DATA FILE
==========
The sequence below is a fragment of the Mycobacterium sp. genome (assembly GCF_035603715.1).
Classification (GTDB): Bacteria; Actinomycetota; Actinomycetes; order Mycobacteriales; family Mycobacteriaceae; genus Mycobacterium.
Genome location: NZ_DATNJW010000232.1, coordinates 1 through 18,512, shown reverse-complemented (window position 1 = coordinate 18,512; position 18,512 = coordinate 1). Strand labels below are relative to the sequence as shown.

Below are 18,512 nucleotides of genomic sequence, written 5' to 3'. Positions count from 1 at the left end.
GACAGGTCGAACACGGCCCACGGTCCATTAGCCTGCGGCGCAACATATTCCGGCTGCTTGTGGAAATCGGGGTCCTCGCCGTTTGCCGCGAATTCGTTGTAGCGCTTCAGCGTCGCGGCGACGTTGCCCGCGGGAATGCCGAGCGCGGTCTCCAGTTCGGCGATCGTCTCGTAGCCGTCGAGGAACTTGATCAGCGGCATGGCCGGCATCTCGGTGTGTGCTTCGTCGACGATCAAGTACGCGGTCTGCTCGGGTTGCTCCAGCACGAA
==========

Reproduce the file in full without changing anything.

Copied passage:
The sequence below is a fragment of the Mycobacterium sp. genome (assembly GCF_035603715.1).
Classification (GTDB): Bacteria; Actinomycetota; Actinomycetes; order Mycobacteriales; family Mycobacteriaceae; genus Mycobacterium.
Genome location: NZ_DATNJW010000232.1, coordinates 1 through 18,512, shown reverse-complemented (window position 1 = coordinate 18,512; position 18,512 = coordinate 1). Strand labels below are relative to the sequence as shown.

Below are 18,512 nucleotides of genomic sequence, written 5' to 3'. Positions count from 1 at the left end.
GACAGGTCGAACACGGCCCACGGTCCATTAGCCTGCGGCGCAACATATTCCGGCTGCTTGTGGAAATCGGGGTCCTCGCCGTTTGCCGCGAATTCGTTGTAGCGCTTCAGCGTCGCGGCGACGTTGCCCGCGGGAATGCCGAGCGCGGTCTCCAGTTCGGCGATCGTCTCGTAGCCGTCGAGGAACTTGATCAGCGGCATGGCCGGCATCTCGGTGTGTGCTTCGTCGACGATCAAGTACGCGGTCTGCTCGGGTTGCTCCAGCACGAA